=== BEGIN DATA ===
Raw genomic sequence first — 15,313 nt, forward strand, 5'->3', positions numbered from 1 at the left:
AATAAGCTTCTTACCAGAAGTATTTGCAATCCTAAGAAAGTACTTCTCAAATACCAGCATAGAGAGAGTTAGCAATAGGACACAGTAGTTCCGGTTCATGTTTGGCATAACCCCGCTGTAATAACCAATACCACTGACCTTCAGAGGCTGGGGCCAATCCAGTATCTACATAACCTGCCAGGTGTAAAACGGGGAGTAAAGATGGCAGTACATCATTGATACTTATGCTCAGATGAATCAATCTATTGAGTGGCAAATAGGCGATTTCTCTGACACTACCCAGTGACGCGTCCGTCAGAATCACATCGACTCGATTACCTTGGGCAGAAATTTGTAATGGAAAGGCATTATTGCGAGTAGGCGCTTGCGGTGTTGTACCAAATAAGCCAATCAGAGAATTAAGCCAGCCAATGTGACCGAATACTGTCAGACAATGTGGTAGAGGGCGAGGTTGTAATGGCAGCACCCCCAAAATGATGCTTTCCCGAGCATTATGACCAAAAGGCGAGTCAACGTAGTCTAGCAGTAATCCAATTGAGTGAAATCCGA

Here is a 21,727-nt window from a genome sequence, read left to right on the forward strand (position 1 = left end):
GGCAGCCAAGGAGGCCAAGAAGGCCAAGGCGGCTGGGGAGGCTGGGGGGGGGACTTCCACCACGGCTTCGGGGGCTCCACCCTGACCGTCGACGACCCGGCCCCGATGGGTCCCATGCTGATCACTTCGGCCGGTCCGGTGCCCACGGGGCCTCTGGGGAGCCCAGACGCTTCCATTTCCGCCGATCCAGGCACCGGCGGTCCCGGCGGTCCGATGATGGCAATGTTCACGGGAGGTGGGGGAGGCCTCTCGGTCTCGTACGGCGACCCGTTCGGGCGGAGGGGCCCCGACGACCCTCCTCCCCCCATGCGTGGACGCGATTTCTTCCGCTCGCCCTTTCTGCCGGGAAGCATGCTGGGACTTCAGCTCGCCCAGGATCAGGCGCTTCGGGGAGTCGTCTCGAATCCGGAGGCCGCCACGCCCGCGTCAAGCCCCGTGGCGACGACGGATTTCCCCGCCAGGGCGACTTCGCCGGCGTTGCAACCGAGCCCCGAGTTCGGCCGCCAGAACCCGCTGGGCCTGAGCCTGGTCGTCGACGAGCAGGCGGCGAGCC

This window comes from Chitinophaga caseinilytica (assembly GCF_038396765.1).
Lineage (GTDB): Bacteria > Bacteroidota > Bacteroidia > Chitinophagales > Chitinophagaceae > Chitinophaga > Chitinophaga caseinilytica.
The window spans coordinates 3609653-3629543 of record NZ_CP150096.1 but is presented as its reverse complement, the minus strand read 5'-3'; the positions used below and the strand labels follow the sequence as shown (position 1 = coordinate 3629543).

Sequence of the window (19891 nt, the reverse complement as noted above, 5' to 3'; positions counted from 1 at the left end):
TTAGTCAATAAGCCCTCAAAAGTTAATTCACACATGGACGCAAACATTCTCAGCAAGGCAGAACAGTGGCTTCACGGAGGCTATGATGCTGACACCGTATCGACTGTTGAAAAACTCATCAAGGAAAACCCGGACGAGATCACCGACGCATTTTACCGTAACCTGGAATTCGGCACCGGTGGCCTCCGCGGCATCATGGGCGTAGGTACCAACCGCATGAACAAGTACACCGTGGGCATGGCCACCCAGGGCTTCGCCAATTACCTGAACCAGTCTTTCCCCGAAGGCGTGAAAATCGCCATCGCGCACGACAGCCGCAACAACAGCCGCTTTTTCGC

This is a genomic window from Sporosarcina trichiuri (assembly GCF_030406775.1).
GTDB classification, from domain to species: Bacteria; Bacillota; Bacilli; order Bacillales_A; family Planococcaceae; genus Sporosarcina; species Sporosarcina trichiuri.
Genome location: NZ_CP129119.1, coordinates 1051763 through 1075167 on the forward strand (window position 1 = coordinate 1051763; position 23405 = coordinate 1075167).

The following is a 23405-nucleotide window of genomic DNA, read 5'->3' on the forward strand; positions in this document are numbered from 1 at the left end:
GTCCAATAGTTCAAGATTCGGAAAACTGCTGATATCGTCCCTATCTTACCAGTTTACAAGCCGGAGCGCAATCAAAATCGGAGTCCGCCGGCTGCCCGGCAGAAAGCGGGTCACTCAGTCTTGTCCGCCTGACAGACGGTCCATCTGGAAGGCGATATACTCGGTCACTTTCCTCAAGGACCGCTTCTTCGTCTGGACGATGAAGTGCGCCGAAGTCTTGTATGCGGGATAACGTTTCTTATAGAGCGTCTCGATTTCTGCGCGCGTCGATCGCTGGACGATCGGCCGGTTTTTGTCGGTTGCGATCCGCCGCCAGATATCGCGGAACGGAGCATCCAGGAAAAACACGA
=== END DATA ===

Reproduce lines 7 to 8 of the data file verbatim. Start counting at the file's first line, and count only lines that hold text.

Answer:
The window spans coordinates 3609653-3629543 of record NZ_CP150096.1 but is presented as its reverse complement, the minus strand read 5'-3'; the positions used below and the strand labels follow the sequence as shown (position 1 = coordinate 3629543).

Sequence of the window (19891 nt, the reverse complement as noted above, 5' to 3'; positions counted from 1 at the left end):